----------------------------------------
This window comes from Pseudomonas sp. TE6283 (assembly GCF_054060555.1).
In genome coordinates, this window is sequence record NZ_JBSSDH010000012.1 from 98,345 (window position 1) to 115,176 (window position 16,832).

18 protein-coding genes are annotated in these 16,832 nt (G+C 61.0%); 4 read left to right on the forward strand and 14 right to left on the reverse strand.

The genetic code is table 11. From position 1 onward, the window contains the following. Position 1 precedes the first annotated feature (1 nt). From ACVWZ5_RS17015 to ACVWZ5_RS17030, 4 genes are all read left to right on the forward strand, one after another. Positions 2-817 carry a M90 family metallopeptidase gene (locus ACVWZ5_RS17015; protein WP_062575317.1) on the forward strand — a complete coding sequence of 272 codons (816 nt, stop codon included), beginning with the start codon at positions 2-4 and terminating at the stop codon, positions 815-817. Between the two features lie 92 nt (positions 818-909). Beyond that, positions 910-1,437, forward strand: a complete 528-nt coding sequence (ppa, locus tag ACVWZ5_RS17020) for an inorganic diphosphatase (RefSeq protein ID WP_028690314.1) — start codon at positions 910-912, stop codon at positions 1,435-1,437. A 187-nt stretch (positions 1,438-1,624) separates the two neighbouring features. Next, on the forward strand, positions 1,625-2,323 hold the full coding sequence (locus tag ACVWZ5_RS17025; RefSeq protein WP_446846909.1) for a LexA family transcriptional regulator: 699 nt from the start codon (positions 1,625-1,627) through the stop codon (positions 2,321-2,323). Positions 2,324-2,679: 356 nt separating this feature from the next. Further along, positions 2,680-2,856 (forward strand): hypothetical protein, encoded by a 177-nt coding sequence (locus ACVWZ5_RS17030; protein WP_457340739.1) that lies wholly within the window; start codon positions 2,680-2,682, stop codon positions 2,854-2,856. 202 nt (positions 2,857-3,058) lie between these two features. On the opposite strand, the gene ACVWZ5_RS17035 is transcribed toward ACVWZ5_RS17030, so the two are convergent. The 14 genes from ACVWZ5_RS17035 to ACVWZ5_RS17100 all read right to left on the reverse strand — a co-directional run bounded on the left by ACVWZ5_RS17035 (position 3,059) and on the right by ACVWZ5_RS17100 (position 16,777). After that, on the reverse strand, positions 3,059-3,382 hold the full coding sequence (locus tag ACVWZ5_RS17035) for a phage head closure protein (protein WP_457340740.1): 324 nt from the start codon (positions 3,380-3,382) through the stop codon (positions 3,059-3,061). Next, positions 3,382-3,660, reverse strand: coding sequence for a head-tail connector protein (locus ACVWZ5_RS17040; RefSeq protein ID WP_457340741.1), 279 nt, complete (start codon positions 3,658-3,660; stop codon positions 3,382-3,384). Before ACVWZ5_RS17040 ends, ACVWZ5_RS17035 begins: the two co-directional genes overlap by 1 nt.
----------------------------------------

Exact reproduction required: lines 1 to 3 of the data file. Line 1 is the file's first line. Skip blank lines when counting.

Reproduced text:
This window comes from Pseudomonas sp. TE6283 (assembly GCF_054060555.1).
In genome coordinates, this window is sequence record NZ_JBSSDH010000012.1 from 98,345 (window position 1) to 115,176 (window position 16,832).

18 protein-coding genes are annotated in these 16,832 nt (G+C 61.0%); 4 read left to right on the forward strand and 14 right to left on the reverse strand.